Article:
EU to bypass banking agency with new dirty-money watchdog – POLITICO
The EU has a dirty-money problem — and it’s finally admitting it.
Brussels plans to strip the European Banking Authority of all its anti-money laundering duties and hand them to a new EU anti-money laundering watchdog, according to proposals seen by POLITICO.
The plans, set to be published by the European Commission on July 20 and confirming details first reported by POLITICO in January, are designed to repair much of the reputational damage the bloc endured in recent years after a string of scandals revealed a blind spot in banking supervision.
Amid concerns over the independence of the EBA’s board after the Paris-based agency failed to hold national regulators accountable for sleeping on the job, the Commission plans to hollow out the agency’s dedicated unit and instead transfer the powers to a new Anti-Money Laundering Authority (AMLA), the draft reveals.
The authority will have direct supervisory powers over financial companies across the bloc, with the power to impose fines totaling millions of euros. It will pick supervised firms depending on how exposed they are to illicit funds through cross-border business and risky clientele.
With the board of the new agency to be independent from EU countries — unlike the arrangements at the EBA — supporters say the proposals will be a major step forward in cleaning up the financial industry. Around 1 percent of European wealth is involved in “suspect activity,” the equivalent of around €160 billion.
“The EU’s approach towards money laundering, with a central role for EBA, clearly lacks teeth, as demonstrated by scandals with Danske Bank and ING over the last years,” said Finnish MEP Eero Heinäluoma, the Socialists and Democrats’ point person on anti-money laundering. “A single AML agency with clear powers and resources could be an important step forward, provided that other bottlenecks, such as the lack of harmonization of regulatory requirements … are properly addressed.”
The proposals include a single rulebook that the new watchdog would enforce, to police uniform rules on customer checks, cash limits and reporting requirements across the bloc. There’s also an initiative to improve the coordination among financial intelligence units, the national hubs that analyze reports by banks and other companies on countering suspicious activities.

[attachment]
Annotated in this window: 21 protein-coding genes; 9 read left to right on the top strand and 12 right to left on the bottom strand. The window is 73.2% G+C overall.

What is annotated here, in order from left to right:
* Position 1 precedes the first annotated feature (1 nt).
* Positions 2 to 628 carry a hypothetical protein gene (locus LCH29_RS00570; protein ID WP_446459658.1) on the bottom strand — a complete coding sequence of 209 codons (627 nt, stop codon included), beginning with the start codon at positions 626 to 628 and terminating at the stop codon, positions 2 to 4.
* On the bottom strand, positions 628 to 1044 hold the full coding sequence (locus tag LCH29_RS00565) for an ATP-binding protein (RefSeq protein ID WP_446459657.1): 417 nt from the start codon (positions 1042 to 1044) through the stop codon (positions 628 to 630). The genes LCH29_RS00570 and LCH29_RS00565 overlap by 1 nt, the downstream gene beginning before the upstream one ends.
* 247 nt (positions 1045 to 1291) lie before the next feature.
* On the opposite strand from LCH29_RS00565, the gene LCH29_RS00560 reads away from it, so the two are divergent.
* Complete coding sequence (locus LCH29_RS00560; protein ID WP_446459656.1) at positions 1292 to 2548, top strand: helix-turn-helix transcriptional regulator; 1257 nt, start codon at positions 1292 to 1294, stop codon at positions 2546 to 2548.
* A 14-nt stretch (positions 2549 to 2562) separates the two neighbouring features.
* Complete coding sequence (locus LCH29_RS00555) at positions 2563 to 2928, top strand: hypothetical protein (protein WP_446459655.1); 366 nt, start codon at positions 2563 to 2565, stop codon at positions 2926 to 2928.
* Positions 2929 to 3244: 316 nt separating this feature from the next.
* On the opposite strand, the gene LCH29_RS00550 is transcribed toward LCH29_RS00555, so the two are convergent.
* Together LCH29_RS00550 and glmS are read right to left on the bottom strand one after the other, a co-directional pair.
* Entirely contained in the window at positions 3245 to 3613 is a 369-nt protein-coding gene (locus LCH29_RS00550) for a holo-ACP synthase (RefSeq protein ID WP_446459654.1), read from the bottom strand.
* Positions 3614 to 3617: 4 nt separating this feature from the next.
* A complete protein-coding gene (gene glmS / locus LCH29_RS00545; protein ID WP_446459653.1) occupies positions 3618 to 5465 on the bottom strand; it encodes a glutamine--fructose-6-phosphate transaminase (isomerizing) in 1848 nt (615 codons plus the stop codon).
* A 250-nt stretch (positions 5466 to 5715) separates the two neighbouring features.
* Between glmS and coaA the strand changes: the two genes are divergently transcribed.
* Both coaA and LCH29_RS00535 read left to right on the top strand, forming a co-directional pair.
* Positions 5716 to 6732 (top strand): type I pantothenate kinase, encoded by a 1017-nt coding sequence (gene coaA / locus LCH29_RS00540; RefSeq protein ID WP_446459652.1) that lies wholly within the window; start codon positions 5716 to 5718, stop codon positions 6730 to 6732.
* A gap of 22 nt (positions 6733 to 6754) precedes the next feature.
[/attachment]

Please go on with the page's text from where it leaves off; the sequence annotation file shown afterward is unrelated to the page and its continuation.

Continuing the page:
However, the plan — which still needs to be hashed out in negotiations between the European Parliament and the Council of the EU — would see the agency begin direct supervision from 2026.
Noting it would take at least two years to set up a new agency, Karel Lannoo, the chief executive of Brussels’ think tank the Centre for European Policy Studies, said it would be more effective to create an independent team within the EBA than to set up something from scratch.
The fact that “member states will also need to decide where to put it” opens the door to political infighting over the location for the new watchdog while money launderers continue about their business, Lannoo said.
The decision to propose a new agency is also a major blow to the EBA, which was moved to Paris from London after Brexit.
EU policymakers had considered expanding it into a more powerful body to fight illicit financiers. The regulator even received more cash and manpower last year to beef up its anti-money laundering team in response to scandals in Denmark, Estonia, Germany, Latvia, Malta, the Netherlands and Sweden.
Empowering the EBA was intended to boost coordination across the bloc to crack down on illicit funds moving within the EU’s borders. But governance concerns quickly emerged over the EBA’s board, which is made of up national supervisors.
In Latvia, for example, it was the U.S. Treasury that had to act against ABLV Bank, accusing the lender of washing dirty cash tied to North Korea’s weapons program.
The Commission also made little effort to hide its dismay after EBA board members decided against punishing Denmark and Estonia for failing to spot huge amounts of suspicious funds flowing through one of Scandinavia’s largest banks. It was instead Danske Bank that owned up to its own failings, publishing a report that revealed 6,000 “non-resident” clients had funneled some €200 billion through its Estonian branch between 2007 and 2015.
A probe by the EU’s audit watchdog found that countries had lobbied EBA board members to influence its investigation into Denmark’s and Estonia’s handling of the Danske scandal.
A spokesperson for the agency told POLITICO that “the EBA remains fully committed” to anti-money laundering and counterfinancing-of-terrorism measures.
“We know we can play an important regulatory role in the future, working together with the new EU-level AML/CFT supervisor to address supervisory fragmentation, fostering efficient cooperation between all relevant competent authorities and continuing to make sure that [money-laundering/counterterrorism-financing] risks are being addressed effectively across all areas of supervision and throughout institutions’ life cycles,” the spokesperson said.